Mind My Cain

Hello all,

It is Monday again which means it’s time for another blog post. This week I’m focusing on being a long cane user.

As you maybe aware I am Visually Impaired and use a long cane. In order for me to get around I sweep the cane across the floor in front of me to be able to find objects in my path. Including but not limited to steps, curbs, dogs and people.

Earlier this week I had gotten off the train and was making my way to the escalators. It was a busy morning and I was making my way to work. Someone was at the side of me and noticed my cane hit their leg, they looked down at my cane and continued to move forwards. The difficult and dangerous thing was that we were trying to get on the escalator. People at the other side of me noticed I had my cane, they stopped and let me get on. I said thank you.

My long cane in the centre, a red handle. In front is a train platform.

The person who had come into contact with my cane continued onto the escalator. I continued to use my cane to navigate onto the escalator and my cane caught between their legs. Once we were on the escalator I stood my cane in front of me and waited until we reached the top.

I put my cain out cautiously to find my way off. As I did this and moved forward the same person was caught by my cain.

The difficult thing with being a cain user is that we are using it for the right reasons. To discover obstacles in our path and navigate safely. The problem comes when others pay no attention. Mistakes can be made yes, but when someone actively notices your cain and continues to not give you the space you need to navigate safely then they are putting you and them at risk.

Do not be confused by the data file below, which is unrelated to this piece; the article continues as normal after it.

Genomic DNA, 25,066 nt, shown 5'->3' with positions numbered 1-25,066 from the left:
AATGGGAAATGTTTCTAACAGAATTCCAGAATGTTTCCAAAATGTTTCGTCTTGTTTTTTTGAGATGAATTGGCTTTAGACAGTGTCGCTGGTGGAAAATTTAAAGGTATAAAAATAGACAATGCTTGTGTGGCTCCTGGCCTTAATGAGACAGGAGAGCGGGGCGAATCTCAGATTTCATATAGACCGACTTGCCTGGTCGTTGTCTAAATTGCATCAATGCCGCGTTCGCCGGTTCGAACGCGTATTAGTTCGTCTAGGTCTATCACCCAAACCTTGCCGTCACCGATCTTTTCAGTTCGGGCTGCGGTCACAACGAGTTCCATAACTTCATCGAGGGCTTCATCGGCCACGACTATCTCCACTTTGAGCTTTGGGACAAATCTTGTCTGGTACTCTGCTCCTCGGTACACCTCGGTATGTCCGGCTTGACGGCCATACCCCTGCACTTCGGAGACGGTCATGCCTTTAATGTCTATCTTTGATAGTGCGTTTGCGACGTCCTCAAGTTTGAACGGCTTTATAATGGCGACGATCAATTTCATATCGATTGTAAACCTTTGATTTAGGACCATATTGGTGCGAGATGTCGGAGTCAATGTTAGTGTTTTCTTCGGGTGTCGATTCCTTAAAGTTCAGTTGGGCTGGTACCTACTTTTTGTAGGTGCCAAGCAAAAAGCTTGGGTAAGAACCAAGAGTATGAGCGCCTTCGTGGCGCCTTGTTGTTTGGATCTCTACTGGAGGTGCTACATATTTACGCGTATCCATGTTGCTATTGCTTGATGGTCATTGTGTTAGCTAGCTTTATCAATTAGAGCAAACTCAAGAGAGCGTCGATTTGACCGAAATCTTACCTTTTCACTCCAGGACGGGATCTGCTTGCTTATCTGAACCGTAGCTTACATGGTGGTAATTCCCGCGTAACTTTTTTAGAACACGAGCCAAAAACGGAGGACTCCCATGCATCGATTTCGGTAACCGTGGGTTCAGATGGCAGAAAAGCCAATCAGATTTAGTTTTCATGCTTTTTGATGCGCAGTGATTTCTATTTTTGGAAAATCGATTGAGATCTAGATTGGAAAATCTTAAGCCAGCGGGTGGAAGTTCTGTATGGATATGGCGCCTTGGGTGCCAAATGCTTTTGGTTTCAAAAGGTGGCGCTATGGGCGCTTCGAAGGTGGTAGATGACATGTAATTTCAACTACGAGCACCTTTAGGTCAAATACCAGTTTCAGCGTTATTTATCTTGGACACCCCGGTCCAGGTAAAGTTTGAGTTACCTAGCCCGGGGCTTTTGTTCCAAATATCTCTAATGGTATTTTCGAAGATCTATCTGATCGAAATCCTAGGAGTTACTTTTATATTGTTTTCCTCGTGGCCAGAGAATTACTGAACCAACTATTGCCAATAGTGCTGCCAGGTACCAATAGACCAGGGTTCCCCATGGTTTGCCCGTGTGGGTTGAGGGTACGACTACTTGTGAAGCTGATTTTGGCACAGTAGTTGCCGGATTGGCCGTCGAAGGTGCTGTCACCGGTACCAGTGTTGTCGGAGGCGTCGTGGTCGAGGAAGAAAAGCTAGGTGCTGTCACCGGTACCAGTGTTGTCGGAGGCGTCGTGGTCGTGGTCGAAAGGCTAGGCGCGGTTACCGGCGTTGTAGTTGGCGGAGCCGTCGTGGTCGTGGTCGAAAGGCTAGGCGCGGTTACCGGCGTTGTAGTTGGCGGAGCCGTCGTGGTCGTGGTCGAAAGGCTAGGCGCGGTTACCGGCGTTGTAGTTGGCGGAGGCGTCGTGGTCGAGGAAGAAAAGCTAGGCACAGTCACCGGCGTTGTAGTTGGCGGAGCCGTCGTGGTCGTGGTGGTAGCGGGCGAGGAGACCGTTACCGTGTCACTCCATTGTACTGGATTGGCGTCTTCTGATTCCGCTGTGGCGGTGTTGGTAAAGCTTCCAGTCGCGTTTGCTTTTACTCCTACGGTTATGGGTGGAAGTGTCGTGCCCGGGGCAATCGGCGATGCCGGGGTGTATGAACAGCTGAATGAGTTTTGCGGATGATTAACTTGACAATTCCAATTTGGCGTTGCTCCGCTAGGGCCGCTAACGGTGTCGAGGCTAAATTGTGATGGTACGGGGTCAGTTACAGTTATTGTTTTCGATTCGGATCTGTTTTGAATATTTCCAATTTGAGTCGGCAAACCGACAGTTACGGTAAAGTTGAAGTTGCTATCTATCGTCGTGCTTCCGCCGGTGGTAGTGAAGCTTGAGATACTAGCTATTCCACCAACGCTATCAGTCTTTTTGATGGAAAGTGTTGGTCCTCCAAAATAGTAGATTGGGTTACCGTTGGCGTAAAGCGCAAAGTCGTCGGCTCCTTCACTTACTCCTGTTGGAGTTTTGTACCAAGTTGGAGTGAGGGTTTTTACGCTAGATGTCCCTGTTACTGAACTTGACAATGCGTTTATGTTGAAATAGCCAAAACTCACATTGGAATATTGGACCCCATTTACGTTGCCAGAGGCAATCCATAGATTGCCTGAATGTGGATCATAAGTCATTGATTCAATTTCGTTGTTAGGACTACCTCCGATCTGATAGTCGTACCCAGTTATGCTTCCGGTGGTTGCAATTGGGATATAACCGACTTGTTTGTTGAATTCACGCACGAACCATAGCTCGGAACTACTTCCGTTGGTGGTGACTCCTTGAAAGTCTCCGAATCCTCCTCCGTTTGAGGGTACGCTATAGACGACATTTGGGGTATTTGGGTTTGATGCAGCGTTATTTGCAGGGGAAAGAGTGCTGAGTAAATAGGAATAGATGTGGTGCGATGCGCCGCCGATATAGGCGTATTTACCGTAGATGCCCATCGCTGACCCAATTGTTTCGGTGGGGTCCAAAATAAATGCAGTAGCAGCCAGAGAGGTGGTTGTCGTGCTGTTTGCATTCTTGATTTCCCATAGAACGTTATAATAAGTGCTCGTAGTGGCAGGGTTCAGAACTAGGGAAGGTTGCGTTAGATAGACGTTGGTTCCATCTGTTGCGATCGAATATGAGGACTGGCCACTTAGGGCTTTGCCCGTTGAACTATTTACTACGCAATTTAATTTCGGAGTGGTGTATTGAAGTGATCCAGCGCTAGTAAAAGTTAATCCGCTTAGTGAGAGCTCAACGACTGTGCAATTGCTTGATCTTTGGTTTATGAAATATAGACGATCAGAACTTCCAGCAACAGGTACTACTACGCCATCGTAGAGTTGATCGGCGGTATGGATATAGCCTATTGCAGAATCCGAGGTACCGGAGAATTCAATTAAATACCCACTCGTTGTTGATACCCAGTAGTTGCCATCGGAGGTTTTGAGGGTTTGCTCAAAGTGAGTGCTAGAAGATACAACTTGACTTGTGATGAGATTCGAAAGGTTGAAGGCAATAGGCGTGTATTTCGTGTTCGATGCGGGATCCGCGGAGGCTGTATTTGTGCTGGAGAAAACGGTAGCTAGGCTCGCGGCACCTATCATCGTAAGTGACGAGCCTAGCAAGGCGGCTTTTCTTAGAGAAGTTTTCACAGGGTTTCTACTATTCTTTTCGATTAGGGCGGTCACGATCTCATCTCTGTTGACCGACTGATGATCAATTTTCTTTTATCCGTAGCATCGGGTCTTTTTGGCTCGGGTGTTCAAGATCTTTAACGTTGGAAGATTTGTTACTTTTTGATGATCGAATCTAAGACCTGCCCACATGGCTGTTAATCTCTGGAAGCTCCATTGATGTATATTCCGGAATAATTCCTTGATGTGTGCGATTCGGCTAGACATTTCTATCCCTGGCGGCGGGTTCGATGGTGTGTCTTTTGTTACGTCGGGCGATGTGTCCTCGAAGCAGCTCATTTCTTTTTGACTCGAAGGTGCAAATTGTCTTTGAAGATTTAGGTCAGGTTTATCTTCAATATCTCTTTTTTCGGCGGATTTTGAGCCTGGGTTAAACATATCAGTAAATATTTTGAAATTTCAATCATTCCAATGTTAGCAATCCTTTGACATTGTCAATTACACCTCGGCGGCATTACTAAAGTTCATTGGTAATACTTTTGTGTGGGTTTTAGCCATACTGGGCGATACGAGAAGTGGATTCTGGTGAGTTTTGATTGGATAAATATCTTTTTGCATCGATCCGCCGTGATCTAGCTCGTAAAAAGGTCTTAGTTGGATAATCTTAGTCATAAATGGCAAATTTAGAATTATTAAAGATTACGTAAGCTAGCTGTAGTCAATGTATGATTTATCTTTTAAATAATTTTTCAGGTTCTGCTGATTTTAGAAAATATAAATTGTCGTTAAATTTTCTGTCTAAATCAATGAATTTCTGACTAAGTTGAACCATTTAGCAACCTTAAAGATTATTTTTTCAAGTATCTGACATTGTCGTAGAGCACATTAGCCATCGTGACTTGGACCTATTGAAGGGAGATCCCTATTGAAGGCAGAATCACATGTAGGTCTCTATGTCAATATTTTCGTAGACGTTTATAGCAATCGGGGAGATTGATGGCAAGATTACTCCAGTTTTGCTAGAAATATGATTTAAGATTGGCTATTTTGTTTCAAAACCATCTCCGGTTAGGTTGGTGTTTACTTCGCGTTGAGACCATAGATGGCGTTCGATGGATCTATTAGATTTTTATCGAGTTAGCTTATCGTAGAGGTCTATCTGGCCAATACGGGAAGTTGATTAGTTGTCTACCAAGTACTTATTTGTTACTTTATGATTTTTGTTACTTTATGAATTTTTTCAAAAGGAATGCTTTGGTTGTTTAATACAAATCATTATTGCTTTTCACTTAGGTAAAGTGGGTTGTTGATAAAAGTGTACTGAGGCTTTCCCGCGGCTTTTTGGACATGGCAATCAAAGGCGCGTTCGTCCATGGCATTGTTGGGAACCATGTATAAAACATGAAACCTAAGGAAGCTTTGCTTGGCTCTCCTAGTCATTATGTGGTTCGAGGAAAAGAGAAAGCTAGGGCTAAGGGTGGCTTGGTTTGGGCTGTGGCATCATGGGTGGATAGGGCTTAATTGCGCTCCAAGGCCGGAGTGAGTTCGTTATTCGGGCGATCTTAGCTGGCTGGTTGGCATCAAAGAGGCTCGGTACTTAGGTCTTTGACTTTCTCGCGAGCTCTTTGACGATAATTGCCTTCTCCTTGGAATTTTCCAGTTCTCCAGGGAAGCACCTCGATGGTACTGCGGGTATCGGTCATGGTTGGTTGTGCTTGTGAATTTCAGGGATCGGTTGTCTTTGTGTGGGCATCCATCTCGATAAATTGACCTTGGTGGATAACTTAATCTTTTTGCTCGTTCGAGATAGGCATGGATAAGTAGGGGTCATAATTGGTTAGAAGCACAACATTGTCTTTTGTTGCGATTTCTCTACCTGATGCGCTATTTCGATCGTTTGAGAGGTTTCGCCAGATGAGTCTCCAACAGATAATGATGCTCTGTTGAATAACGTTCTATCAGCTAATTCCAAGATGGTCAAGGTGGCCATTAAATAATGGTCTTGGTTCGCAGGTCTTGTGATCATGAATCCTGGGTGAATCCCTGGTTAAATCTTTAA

The danger in this situation is that the person who ignored my cain could have tripped up and slammed their head onto the escalator. I could have then fallen onto them. This would have been very dangerous for both us.

Similar situations can occur when cain users are crossing roads. If people ignore our cain and step into the road or don’t move out of the way then they could cause both of us to fall over.

When out and about people tend to have their headphones in to block out all the noise around them, which makes sense. But this can also mean you’re in your own little world.

This can lead to people being less aware of their surroundings. Meaning they may miss someone using a mobility aid. Which can have serious consequences.

All we ask is that you try be a bit more cautious. We are doing what we need to do to get around. We can’t travel at quieter times if we need to get to work. We shouldn’t have to travel at quiet times.

Please just be a little mindful and don’t rush people. Getting to work can be very hectic and can create stress. But if we all just try be a little more aware of our surroundings (unless, like me you’re Visually Impaired and find this difficult) we can all have an easier and smother time on public transport.

Thank you,
Philippa B. 

Busses and Cycle Lanes

Hello All,

I hope you are well.

The topic for todays blog is around street layouts.
Normally I get the train to work, however the other week I had to get the bus.

When getting off I was unaware that I was getting off onto a small area of pavement which divided the main road and a new cycle lane. This meant that when I stepped off there was only enough room for single file people to walk on. If you use a guide cane and do not know that there is a cycle lane a few feet in front of you, you are not safe.

The reason you are not safe is that the pavement you have to walk across does not have adequate tactile paving.

Tactile paving exists to tell a Blind or Visually Impaired Person that there is a a curb, a step, or any change in their surroundings coming up which they should be aware of.